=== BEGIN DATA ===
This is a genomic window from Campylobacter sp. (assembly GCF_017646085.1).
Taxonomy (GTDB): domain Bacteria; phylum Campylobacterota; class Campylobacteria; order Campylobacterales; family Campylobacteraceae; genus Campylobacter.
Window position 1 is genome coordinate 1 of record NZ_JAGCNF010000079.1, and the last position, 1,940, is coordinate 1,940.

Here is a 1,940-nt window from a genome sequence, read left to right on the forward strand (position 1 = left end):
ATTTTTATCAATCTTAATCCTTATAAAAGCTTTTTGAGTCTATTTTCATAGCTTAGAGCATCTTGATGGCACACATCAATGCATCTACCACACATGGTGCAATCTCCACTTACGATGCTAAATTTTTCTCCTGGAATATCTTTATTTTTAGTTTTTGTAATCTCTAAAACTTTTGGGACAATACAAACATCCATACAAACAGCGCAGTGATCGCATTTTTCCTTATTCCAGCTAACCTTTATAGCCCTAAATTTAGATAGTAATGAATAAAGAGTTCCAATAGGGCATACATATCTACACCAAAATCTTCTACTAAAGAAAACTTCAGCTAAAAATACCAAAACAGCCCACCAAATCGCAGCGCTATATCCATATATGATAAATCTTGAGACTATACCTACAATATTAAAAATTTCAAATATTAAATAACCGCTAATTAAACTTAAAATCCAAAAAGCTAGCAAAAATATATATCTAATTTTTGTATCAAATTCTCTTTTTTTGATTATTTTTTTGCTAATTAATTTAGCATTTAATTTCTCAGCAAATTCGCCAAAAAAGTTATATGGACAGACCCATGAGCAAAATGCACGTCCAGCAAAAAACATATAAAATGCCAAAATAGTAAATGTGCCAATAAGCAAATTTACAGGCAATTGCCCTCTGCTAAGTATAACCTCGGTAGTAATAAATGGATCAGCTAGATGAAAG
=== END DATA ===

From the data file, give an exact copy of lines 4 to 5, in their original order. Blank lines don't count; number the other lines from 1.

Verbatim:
Here is a 1,940-nt window from a genome sequence, read left to right on the forward strand (position 1 = left end):
ATTTTTATCAATCTTAATCCTTATAAAAGCTTTTTGAGTCTATTTTCATAGCTTAGAGCATCTTGATGGCACACATCAATGCATCTACCACACATGGTGCAATCTCCACTTACGATGCTAAATTTTTCTCCTGGAATATCTTTATTTTTAGTTTTTGTAATCTCTAAAACTTTTGGGACAATACAAACATCCATACAAACAGCGCAGTGATCGCATTTTTCCTTATTCCAGCTAACCTTTATAGCCCTAAATTTAGATAGTAATGAATAAAGAGTTCCAATAGGGCATACATATCTACACCAAAATCTTCTACTAAAGAAAACTTCAGCTAAAAATACCAAAACAGCCCACCAAATCGCAGCGCTATATCCATATATGATAAATCTTGAGACTATACCTACAATATTAAAAATTTCAAATATTAAATAACCGCTAATTAAACTTAAAATCCAAAAAGCTAGCAAAAATATATATCTAATTTTTGTATCAAATTCTCTTTTTTTGATTATTTTTTTGCTAATTAATTTAGCATTTAATTTCTCAGCAAATTCGCCAAAAAAGTTATATGGACAGACCCATGAGCAAAATGCACGTCCAGCAAAAAACATATAAAATGCCAAAATAGTAAATGTGCCAATAAGCAAATTTACAGGCAATTGCCCTCTGCTAAGTATAACCTCGGTAGTAATAAATGGATCAGCTAGATGAAAG